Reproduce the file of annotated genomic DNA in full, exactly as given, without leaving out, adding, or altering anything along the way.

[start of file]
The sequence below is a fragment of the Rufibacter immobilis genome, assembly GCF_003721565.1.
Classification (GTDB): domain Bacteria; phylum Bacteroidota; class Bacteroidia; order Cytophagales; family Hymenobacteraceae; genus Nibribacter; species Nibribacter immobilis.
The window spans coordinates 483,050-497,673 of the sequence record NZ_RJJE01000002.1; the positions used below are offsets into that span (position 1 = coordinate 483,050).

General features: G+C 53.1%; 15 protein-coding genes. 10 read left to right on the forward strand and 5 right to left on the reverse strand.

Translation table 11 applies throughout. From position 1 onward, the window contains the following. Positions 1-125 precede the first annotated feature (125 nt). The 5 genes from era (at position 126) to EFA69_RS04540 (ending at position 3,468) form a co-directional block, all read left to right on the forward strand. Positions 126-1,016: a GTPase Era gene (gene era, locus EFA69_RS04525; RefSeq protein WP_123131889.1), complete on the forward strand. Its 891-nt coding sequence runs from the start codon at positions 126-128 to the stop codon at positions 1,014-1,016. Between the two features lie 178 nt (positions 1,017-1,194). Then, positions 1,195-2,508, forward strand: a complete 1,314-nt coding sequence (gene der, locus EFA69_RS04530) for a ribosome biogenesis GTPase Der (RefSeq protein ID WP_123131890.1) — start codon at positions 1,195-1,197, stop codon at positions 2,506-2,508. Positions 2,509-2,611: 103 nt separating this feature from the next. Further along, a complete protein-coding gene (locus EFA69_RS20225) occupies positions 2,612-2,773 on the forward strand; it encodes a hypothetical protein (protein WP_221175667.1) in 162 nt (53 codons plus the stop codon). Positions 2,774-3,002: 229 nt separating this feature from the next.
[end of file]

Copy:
The sequence below is a fragment of the Rufibacter immobilis genome, assembly GCF_003721565.1.
Classification (GTDB): domain Bacteria; phylum Bacteroidota; class Bacteroidia; order Cytophagales; family Hymenobacteraceae; genus Nibribacter; species Nibribacter immobilis.
The window spans coordinates 483,050-497,673 of the sequence record NZ_RJJE01000002.1; the positions used below are offsets into that span (position 1 = coordinate 483,050).

General features: G+C 53.1%; 15 protein-coding genes. 10 read left to right on the forward strand and 5 right to left on the reverse strand.

Translation table 11 applies throughout. From position 1 onward, the window contains the following. Positions 1-125 precede the first annotated feature (125 nt). The 5 genes from era (at position 126) to EFA69_RS04540 (ending at position 3,468) form a co-directional block, all read left to right on the forward strand. Positions 126-1,016: a GTPase Era gene (gene era, locus EFA69_RS04525; RefSeq protein WP_123131889.1), complete on the forward strand. Its 891-nt coding sequence runs from the start codon at positions 126-128 to the stop codon at positions 1,014-1,016. Between the two features lie 178 nt (positions 1,017-1,194). Then, positions 1,195-2,508, forward strand: a complete 1,314-nt coding sequence (gene der, locus EFA69_RS04530) for a ribosome biogenesis GTPase Der (RefSeq protein ID WP_123131890.1) — start codon at positions 1,195-1,197, stop codon at positions 2,506-2,508. Positions 2,509-2,611: 103 nt separating this feature from the next. Further along, a complete protein-coding gene (locus EFA69_RS20225) occupies positions 2,612-2,773 on the forward strand; it encodes a hypothetical protein (protein WP_221175667.1) in 162 nt (53 codons plus the stop codon). Positions 2,774-3,002: 229 nt separating this feature from the next.